Thursday, August 11, 2016

A Bookish Conversation with Paulita Kincer, author of 'Paris Runaway'

Paulita Kincer has an M.A. in journalism from American University. She has traveled to France 11 times, and still finds more to lure her back.

She currently teaches college English and lives in Columbus, Ohio, with her three children, two cats and one husband.

Her latest book is the women’s fiction, Paris Runaway.

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Title: Paris Runaway
Author: Paulita Kincer
Publisher: Oblique Press
Pages: 256
Genre: Women’s Fiction
When divorced mom Sadie Ford realizes her 17-year-old daughter Scarlett has run away to Paris all she can imagine are terrorist bombings and sex slaves. After learning her daughter chased a French exchange student home, Sadie hops on the next plane in pursuit. She joins forces with the boy’s father, Auguste, and the two attempt to find the missing teens. The chase takes Sadie and Auguste to the seedier side of Marseille, where their own connection is ignited. Since the divorce, Sadie has devoted herself to raising kids and putting her dreams on hold, but when her daughter needs her most, Sadie finds that concrete barrier to life beginning to crack. In her journey, she learns the difference between watching the hours pass and living.

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Thank you for this interview!  I’d like to know more about you as a person first.  What do you do when you’re not writing?

I have a pretty vigorous exercise routine, not that you’d know if from looking at me. I’m a little chubby, but I figure I’d weigh even more if I didn’t exercise like a fiend. I run most mornings and then I’ll walk with a friend. I also go to the gym and lift weights. So when I want more time to write, I have to force myself to cut back on my exercise regime.
I also teach college English and spend a lot of time parenting my young adult children, who are all at home for the moment during summer break. My husband and I try to sneak in some walks together, especially to the coffee shop, where I indulge in my favorite, a white mocha – which is probably why I have to exercise so much.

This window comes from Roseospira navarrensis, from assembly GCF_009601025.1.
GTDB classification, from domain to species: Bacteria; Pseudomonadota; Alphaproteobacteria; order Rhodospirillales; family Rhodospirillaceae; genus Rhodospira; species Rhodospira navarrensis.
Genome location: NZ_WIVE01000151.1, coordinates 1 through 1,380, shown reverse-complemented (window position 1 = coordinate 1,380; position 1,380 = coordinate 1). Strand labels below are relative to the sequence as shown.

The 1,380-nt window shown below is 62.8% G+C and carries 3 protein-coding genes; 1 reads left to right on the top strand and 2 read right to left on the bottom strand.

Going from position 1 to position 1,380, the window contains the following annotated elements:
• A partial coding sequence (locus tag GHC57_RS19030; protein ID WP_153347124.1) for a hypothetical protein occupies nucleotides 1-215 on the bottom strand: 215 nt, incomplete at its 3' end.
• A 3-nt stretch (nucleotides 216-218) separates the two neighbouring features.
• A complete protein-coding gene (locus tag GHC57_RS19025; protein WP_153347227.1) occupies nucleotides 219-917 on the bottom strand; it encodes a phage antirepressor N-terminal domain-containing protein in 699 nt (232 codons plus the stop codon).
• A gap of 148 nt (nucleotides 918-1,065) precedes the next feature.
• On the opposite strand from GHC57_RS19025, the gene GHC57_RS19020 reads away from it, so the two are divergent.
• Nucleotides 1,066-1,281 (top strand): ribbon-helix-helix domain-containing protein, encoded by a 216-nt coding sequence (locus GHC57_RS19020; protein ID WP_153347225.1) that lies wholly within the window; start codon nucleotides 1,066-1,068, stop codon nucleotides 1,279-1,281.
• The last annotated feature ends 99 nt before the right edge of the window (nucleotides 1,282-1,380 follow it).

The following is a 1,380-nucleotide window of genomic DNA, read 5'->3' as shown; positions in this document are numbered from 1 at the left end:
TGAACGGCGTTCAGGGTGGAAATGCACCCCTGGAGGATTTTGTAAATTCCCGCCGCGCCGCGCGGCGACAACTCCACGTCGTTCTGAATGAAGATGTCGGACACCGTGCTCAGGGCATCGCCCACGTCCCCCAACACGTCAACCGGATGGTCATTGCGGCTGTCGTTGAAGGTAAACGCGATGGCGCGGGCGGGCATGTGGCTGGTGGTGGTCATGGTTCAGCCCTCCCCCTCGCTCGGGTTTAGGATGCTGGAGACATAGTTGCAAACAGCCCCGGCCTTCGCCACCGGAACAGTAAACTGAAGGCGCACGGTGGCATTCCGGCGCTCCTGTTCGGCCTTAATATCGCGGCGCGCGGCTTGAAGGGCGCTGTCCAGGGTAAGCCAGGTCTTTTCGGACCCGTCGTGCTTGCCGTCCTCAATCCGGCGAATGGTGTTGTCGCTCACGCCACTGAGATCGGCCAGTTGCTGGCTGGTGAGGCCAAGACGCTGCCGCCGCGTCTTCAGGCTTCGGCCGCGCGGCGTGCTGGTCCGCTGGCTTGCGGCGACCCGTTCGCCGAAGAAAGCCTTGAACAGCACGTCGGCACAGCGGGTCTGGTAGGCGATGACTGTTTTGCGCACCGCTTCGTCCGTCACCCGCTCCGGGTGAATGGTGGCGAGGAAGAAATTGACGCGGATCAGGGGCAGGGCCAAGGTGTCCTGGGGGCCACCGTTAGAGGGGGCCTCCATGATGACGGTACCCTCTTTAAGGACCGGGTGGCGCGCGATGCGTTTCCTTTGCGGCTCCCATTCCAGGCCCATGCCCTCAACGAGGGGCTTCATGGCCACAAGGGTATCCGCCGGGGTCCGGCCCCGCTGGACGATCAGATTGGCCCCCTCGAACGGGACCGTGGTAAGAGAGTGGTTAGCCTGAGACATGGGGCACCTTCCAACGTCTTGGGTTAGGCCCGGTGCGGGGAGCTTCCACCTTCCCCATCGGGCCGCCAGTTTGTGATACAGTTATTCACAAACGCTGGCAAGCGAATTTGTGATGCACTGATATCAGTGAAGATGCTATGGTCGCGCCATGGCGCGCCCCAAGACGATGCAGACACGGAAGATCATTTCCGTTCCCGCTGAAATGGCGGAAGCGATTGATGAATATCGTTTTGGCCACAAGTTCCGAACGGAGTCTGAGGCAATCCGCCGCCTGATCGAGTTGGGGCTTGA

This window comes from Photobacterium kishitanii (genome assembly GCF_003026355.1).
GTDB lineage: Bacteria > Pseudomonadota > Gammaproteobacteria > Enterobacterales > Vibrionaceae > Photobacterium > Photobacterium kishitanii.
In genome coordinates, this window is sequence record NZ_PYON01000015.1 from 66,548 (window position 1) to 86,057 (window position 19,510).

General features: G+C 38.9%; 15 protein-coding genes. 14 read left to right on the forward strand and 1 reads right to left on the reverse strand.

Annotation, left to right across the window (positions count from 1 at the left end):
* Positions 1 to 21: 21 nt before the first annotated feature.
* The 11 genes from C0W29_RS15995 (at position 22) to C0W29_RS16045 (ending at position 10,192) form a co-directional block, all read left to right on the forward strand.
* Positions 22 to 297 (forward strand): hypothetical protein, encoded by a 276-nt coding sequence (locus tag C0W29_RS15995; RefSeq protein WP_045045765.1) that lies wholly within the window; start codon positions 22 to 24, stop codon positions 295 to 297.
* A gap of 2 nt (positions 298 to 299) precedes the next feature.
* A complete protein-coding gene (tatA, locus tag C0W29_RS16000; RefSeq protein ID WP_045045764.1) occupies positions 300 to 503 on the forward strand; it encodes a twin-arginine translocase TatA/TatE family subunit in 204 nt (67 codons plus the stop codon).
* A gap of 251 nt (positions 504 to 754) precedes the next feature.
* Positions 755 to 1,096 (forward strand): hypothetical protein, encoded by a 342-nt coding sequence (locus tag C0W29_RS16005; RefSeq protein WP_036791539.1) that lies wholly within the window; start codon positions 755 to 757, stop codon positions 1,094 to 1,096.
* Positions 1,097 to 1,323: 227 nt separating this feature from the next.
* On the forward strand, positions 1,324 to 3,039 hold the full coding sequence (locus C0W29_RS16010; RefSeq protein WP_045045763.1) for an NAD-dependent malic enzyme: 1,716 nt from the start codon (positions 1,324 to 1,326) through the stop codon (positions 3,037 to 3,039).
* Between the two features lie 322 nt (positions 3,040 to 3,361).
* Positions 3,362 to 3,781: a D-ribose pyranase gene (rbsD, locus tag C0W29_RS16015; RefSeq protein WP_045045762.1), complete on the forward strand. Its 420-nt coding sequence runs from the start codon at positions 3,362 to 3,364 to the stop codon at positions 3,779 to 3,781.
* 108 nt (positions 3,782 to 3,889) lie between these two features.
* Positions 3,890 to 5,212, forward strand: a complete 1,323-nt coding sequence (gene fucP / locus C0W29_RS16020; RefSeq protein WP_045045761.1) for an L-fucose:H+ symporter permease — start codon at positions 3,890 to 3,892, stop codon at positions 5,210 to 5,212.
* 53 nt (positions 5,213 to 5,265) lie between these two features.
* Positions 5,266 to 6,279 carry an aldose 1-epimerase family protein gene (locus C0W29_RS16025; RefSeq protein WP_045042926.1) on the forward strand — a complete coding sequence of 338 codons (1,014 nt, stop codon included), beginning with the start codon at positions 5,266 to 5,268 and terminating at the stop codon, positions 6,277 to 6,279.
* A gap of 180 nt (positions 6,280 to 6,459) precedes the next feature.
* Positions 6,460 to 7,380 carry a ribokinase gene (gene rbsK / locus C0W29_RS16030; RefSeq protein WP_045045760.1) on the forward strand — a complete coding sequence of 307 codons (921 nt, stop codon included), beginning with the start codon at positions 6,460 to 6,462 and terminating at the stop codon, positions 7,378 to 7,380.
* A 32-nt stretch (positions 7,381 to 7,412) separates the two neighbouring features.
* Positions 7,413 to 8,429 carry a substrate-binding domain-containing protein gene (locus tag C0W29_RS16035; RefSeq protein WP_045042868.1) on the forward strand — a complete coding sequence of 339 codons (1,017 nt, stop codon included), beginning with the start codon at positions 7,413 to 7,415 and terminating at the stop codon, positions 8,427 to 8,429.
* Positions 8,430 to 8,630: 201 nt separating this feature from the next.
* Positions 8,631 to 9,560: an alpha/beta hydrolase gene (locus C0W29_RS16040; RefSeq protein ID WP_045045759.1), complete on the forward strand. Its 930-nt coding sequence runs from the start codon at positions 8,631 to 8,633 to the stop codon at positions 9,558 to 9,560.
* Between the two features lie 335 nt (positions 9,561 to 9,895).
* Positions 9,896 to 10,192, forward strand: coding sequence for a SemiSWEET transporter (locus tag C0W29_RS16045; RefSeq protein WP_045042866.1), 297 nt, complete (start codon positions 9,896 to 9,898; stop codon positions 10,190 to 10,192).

When did you start writing?

I’ve been writing since I was a little girl. My basement has a big box full of notebooks that I used to write stories. I’d get up early in the morning, make myself a peanut butter sandwich and go walking around the neighborhood looking for adventures. Then I’d sit down under a tree at home and start writing. Most of my young writings focus on covered wagons and traveling West, but I’m seem to recall that the planning of which supplies to take ate up a lot of pages. I hope my storytelling has improved since then.

As a published author, what would you say was the most pivotal point of your writing life?

The moment I decided to independently publish my first novel was probably the pivotal point of my writing. I had written three novels, and each time I diligently sent them off to agents. Authors search for agents who then sell their novels to publishers, so agents are the gatekeepers.

I received a lot of requests from agents for my novels, but none of them had offered to represent me. Finally, I received a rejection from a New York agent for my novel Trail Mix, which is about two women whose children are growing up and moving on. The women are trying to figure out what their lives should be once their primary role of mother is gone. So they decide to hike the Appalachian Trail to discover who they are. The New York agent and her assistant replied that they enjoyed my writing, but they thought it was sad that the women didn’t know what to do with their lives after their children moved on.